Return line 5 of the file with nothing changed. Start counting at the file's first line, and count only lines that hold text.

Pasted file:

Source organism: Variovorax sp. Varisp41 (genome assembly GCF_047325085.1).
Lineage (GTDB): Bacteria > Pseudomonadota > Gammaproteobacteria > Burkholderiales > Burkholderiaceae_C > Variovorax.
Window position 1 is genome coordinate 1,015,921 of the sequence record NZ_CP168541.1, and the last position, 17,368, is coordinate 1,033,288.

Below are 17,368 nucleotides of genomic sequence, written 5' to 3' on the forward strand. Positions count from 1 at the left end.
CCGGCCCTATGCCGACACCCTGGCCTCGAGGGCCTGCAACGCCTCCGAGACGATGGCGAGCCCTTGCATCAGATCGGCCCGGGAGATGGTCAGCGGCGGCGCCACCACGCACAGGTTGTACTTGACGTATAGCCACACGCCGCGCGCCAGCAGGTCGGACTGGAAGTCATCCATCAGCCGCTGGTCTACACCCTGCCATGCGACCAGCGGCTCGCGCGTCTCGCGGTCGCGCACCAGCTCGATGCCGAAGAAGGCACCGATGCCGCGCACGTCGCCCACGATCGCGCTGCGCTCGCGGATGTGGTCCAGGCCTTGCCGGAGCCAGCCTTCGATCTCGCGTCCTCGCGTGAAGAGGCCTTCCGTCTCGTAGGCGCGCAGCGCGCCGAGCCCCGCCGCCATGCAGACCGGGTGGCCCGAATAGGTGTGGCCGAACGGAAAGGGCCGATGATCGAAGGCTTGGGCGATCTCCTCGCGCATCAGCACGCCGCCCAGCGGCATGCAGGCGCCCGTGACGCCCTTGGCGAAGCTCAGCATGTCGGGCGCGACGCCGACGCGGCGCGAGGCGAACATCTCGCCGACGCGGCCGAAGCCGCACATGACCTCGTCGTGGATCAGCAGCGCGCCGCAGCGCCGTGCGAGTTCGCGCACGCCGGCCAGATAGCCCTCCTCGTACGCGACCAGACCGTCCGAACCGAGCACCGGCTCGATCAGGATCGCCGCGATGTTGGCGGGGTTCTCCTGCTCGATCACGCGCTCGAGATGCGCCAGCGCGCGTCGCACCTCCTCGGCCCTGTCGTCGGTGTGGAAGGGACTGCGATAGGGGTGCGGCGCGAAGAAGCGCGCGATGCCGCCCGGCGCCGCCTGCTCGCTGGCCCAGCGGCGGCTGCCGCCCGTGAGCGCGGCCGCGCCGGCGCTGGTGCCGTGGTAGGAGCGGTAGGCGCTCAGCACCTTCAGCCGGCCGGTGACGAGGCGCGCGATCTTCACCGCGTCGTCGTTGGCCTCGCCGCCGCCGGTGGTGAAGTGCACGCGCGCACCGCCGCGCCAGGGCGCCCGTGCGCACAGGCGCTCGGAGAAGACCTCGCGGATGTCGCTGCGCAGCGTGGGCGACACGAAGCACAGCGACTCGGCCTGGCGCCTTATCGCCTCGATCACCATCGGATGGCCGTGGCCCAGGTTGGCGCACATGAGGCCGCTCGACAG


CCGGCCCTATGCCGACACCCTGGCCTCGAGGGCCTGCAACGCCTCCGAGACGATGGCGAGCCCTTGCATCAGATCGGCCCGGGAGATGGTCAGCGGCGGCGCCACCACGCACAGGTTGTACTTGACGTATAGCCACACGCCGCGCGCCAGCAGGTCGGACTGGAAGTCATCCATCAGCCGCTGGTCTACACCCTGCCATGCGACCAGCGGCTCGCGCGTCTCGCGGTCGCGCACCAGCTCGATGCCGAAGAAGGCACCGATGCCGCGCACGTCGCCCACGATCGCGCTGCGCTCGCGGATGTGGTCCAGGCCTTGCCGGAGCCAGCCTTCGATCTCGCGTCCTCGCGTGAAGAGGCCTTCCGTCTCGTAGGCGCGCAGCGCGCCGAGCCCCGCCGCCATGCAGACCGGGTGGCCCGAATAGGTGTGGCCGAACGGAAAGGGCCGATGATCGAAGGCTTGGGCGATCTCCTCGCGCATCAGCACGCCGCCCAGCGGCATGCAGGCGCCCGTGACGCCCTTGGCGAAGCTCAGCATGTCGGGCGCGACGCCGACGCGGCGCGAGGCGAACATCTCGCCGACGCGGCCGAAGCCGCACATGACCTCGTCGTGGATCAGCAGCGCGCCGCAGCGCCGTGCGAGTTCGCGCACGCCGGCCAGATAGCCCTCCTCGTACGCGACCAGACCGTCCGAACCGAGCACCGGCTCGATCAGGATCGCCGCGATGTTGGCGGGGTTCTCCTGCTCGATCACGCGCTCGAGATGCGCCAGCGCGCGTCGCACCTCCTCGGCCCTGTCGTCGGTGTGGAAGGGACTGCGATAGGGGTGCGGCGCGAAGAAGCGCGCGATGCCGCCCGGCGCCGCCTGCTCGCTGGCCCAGCGGCGGCTGCCGCCCGTGAGCGCGGCCGCGCCGGCGCTGGTGCCGTGGTAGGAGCGGTAGGCGCTCAGCACCTTCAGCCGGCCGGTGACGAGGCGCGCGATCTTCACCGCGTCGTCGTTGGCCTCGCCGCCGCCGGTGGTGAAGTGCACGCGCGCACCGCCGCGCCAGGGCGCCCGTGCGCACAGGCGCTCGGAGAAGACCTCGCGGATGTCGCTGCGCAGCGTGGGCGACACGAAGCACAGCGACTCGGCCTGGCGCCTTATCGCCTCGATCACCATCGGATGGCCGTGGCCCAGGTTGGCGCACATGAGGCCGCTCGACAG